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Two Mothers Pine for Sons As Mideast Peace Churns On

Prisoners in Israeli jails will be a key issue as Palestinian Authority and Israel begin final peace talks in coming months

By Ilene R. PrusherSpecial to The Christian Science Monitor / January 29, 1997



ASHKELON, ISRAEL

It's 6 a.m. and Wadha Chirwany, a Palestinian woman, is jostling for a spot in the long line forming outside a prison in this coastal city for her regular visit to her son, who has been in Israeli prisons for six years.

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It's shivering cold and rainy, but Mrs. Chirwany, wrapped in the embroidered dress and loose scarf emblematic of Palestinian villagers, pays little attention as she waits to submit a sweater to be delivered to her son.

The Chirwany family, now living in East Jerusalem, is used to this trek by bus that starts at 5 a.m. every other Friday and often ends in late afternoon, all for a 45-minute visit with her son Jihad.

Chirwany's husband is unable to work, so this mother of eight wishes Jihad could be free so he could support the family.

One of thousands

Like thousands of Palestinians with family members in Israeli jails, she thinks her son should be set free in this era of reconciliation that started in 1993 with the Israel-PLO peace accords.

For her it would be the beginning of healing the wounds of five decades of Israeli-Palestinian strife. But ultimately the issue will have to be worked out in final-status talks that are to start within two months.

Jihad was arrested in 1991 when he was a teenage participant in the intifadah, or uprising, against Israeli military rule in the West Bank and Gaza.

She sees the acts he committed as legitimate freedom-fighting before the truce was declared.

Jihad's records show he was found guilty of throwing rocks and Molotov cocktails. He was also accused of leading a cell of youths, during which time he planned to commit either a knife attack or bombing.

His family says it's inconceivable that as a teenager Jihad could have done anything so grave. They say the Israelis forced a confession out of him.

The Chirwanys are among the many Palestinians who constantly pressure Palestinian leader Yasser Arafat to win freedom for prisoners in Israeli jails. Last summer, Chirwany was one of many mothers who went on a hunger strike in protest of her son's imprisonment.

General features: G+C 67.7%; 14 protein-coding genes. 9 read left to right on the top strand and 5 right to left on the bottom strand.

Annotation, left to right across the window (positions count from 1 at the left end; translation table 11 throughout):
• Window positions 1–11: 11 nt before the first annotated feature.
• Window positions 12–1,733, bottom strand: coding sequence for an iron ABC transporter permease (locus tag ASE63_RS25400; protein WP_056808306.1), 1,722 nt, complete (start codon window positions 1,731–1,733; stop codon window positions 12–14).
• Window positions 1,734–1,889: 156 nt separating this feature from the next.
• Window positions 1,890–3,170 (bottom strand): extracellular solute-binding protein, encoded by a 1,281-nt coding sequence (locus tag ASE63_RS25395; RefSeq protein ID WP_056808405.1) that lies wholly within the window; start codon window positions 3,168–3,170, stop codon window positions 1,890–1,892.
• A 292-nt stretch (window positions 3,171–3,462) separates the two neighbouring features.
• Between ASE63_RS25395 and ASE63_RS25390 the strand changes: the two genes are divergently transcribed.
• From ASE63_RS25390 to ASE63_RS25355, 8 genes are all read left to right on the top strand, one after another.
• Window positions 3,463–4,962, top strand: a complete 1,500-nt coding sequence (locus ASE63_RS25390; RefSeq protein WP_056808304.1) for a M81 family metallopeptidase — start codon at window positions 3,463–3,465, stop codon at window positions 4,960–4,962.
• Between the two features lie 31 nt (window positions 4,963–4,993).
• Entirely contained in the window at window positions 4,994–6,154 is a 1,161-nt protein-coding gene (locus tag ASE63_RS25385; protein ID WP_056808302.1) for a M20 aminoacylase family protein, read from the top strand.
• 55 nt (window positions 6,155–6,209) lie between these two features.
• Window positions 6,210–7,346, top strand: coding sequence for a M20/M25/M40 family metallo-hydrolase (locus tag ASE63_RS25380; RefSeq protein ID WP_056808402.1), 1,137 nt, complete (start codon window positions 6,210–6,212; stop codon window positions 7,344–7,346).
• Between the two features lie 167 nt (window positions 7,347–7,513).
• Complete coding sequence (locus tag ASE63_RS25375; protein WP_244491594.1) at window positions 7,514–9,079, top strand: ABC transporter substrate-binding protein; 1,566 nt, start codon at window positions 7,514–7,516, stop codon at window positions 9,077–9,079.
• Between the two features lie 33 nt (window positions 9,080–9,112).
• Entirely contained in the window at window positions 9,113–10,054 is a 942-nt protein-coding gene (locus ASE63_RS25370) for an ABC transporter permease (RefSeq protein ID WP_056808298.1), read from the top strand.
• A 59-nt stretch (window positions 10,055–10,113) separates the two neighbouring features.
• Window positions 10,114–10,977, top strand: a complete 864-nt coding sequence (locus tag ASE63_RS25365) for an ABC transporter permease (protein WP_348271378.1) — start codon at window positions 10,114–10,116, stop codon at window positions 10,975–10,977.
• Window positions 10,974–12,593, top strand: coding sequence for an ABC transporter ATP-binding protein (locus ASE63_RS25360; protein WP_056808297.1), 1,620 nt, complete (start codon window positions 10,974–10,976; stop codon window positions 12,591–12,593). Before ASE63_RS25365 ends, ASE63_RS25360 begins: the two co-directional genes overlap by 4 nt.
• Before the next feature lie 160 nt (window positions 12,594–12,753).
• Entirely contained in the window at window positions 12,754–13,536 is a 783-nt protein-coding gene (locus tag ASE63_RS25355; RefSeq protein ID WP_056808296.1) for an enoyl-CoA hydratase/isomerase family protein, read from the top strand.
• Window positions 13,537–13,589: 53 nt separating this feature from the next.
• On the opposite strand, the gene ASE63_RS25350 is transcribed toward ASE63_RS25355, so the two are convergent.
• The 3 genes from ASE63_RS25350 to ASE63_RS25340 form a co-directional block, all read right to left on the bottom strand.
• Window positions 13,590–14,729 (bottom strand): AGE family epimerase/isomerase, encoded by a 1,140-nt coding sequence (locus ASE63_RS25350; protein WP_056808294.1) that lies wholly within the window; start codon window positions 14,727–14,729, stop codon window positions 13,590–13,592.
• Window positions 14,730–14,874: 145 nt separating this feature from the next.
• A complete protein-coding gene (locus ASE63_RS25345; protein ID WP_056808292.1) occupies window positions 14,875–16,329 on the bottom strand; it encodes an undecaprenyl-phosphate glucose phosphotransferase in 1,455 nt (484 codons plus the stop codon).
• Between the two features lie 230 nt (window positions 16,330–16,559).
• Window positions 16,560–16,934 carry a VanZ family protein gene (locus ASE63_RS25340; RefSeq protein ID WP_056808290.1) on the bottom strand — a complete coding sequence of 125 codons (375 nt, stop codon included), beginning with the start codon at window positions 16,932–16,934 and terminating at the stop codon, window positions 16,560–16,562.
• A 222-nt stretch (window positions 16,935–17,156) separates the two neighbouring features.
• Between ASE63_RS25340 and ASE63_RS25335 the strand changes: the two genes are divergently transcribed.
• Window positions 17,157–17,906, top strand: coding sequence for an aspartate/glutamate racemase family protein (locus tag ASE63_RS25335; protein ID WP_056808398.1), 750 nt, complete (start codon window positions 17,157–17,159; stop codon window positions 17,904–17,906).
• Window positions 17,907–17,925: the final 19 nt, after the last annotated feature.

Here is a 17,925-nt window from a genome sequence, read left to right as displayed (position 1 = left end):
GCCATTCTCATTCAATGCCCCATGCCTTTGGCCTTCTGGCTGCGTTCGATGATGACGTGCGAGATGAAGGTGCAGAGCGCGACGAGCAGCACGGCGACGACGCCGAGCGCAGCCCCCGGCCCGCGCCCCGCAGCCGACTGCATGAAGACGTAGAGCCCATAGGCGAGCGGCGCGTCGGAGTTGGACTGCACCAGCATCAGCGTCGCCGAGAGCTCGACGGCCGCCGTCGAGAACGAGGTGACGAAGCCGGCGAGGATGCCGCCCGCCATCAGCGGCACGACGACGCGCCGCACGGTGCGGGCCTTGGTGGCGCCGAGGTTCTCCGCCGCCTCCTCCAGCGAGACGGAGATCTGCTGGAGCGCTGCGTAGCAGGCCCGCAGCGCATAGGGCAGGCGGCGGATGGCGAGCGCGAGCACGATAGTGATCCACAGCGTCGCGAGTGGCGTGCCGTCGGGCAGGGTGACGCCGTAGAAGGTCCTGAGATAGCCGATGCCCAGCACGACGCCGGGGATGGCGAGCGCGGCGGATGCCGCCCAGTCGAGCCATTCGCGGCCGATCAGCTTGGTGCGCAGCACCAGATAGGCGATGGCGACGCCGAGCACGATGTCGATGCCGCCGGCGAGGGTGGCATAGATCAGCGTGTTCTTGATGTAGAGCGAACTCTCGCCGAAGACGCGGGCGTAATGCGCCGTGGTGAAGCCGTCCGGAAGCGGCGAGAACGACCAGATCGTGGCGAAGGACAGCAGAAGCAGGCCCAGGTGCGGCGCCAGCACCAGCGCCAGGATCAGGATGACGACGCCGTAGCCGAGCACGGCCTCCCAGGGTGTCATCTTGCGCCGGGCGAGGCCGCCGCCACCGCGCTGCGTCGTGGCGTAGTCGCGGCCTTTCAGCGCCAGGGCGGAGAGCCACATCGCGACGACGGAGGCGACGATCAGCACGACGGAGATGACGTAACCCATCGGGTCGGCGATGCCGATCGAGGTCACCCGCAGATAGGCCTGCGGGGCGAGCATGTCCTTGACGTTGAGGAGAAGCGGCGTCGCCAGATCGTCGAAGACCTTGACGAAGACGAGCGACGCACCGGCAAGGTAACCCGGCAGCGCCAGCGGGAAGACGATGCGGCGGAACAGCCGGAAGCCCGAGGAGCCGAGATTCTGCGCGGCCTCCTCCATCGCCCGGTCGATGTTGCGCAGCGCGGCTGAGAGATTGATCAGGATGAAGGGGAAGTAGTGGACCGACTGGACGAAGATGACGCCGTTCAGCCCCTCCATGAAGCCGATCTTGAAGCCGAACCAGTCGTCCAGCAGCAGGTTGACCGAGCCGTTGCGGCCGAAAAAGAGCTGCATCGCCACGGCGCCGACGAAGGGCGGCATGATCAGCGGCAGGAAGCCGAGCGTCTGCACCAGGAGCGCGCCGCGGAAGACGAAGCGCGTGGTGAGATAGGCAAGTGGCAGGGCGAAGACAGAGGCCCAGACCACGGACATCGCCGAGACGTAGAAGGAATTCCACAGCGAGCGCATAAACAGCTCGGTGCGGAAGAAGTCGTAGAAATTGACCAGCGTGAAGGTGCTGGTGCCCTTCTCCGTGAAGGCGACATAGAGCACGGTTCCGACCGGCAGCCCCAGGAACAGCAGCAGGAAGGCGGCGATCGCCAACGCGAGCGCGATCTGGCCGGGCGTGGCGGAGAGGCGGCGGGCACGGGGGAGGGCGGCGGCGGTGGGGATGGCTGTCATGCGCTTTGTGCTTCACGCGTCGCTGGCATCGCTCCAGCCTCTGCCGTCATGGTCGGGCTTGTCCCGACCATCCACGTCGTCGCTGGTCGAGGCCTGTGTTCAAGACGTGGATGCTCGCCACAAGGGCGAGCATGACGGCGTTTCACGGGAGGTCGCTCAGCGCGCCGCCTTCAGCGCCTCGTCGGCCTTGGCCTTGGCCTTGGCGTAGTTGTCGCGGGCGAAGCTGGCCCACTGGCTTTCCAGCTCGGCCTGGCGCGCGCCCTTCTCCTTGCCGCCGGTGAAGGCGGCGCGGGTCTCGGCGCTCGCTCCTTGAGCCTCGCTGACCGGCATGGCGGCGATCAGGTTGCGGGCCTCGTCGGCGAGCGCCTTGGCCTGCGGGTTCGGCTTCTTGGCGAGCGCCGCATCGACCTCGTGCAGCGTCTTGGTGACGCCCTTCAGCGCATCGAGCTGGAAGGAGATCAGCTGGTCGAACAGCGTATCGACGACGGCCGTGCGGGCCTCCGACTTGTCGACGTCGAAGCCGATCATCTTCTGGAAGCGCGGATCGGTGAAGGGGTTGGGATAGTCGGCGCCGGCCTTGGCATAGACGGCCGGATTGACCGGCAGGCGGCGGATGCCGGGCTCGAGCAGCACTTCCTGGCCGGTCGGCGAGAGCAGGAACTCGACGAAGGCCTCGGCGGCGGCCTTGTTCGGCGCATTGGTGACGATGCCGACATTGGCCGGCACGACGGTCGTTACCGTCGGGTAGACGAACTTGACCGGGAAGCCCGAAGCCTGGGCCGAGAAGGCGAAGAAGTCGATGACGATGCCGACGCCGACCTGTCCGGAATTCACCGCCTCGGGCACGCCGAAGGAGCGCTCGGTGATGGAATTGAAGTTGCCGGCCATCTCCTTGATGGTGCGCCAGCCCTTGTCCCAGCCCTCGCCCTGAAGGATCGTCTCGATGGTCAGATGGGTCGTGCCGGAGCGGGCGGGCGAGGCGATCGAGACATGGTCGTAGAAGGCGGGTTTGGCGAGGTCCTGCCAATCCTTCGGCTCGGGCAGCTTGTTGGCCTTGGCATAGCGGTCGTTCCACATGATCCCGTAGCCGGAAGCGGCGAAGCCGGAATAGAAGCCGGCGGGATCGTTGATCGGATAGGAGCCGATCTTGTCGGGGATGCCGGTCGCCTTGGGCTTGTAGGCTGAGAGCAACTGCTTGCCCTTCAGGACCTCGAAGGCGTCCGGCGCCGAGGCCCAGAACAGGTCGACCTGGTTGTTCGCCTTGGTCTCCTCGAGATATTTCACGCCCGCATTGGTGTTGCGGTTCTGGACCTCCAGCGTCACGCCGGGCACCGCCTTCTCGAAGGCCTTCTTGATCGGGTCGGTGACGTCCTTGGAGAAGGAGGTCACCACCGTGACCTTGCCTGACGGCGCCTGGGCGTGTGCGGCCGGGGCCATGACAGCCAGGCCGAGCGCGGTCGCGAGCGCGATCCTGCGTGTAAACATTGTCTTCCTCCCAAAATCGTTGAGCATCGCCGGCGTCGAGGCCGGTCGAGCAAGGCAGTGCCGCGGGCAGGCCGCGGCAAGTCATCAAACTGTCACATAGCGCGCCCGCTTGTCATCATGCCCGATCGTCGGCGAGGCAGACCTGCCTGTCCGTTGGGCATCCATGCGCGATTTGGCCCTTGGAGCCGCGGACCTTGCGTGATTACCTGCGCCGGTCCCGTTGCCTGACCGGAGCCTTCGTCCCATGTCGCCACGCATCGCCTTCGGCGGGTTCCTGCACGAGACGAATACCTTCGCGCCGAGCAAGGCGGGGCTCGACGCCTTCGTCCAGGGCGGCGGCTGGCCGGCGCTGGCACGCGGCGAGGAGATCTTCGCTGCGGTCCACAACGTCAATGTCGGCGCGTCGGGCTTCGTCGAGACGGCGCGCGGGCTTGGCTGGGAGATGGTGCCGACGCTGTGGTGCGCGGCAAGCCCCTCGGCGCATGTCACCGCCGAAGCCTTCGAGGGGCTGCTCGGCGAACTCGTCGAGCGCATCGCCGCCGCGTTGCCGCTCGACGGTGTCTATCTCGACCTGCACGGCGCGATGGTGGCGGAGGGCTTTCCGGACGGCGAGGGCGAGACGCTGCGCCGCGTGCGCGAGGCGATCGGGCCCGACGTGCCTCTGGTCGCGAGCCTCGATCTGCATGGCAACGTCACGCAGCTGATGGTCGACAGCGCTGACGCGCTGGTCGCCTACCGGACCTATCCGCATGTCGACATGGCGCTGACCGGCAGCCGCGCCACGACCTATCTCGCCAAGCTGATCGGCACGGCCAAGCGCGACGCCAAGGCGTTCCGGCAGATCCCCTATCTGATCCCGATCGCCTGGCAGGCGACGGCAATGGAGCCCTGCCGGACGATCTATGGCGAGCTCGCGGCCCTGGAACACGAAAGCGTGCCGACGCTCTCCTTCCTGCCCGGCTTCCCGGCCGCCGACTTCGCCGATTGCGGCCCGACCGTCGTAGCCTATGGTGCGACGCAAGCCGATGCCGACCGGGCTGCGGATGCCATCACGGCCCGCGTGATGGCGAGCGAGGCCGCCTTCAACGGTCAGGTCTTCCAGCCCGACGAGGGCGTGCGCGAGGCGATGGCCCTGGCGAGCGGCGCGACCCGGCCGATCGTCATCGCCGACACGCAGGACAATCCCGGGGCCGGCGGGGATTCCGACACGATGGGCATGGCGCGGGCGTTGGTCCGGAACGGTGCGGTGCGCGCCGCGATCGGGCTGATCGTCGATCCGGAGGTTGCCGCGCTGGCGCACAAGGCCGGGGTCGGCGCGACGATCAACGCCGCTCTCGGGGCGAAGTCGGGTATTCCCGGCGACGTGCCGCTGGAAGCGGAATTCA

Acknowledging that the issue is an emotional one touching many lives, the 1993 peace accords stipulated that Israel periodically have prisoner releases as confidence-building gestures. Palestinian prisoner groups say 5,000 remain. A prison spokeswoman puts the number at 2,200.

When Mr. Arafat and Israeli Prime Minister Benjamin Netanyahu signed a deal to resume implementing the fragile peace accords Jan. 15, Israel made new commitments to release prisoners. It's unclear if Jihad, who is to serve until 2003 but could be released by 2000 for good behavior, will be one of them.

Reaching through the gate

Inside the prison visiting room three hours after their families arrived, the men are finally let in. Family members jump and wave like relatives picking up a loved one at the airport.

As the men find their families, grown men peck each other with kisses through metal meshing that separates them.

Freshly shaven, Jihad is elated to see his family. He tells them he's been good and has been fasting for Ramadan, the Islamic holy month marked by dawn-to-dusk abstention.

Chirwany puts her finger through one of the square-inch fence openings - the closest alternative to holding his hand.

Jihad, who says he has 16 prisoners in his cell, explains why he did the things that landed him here. "I did it for land and freedom," he says. But he says he is hopeful of a future of peace and of starting work.

His older brother Khamal, however, is afraid Jihad will have trouble finding a job. He worries that the education his brother has missed will keep him unemployed. If so, they're hoping their sister, who married an American and moved to Brooklyn, can help him find work in the United States.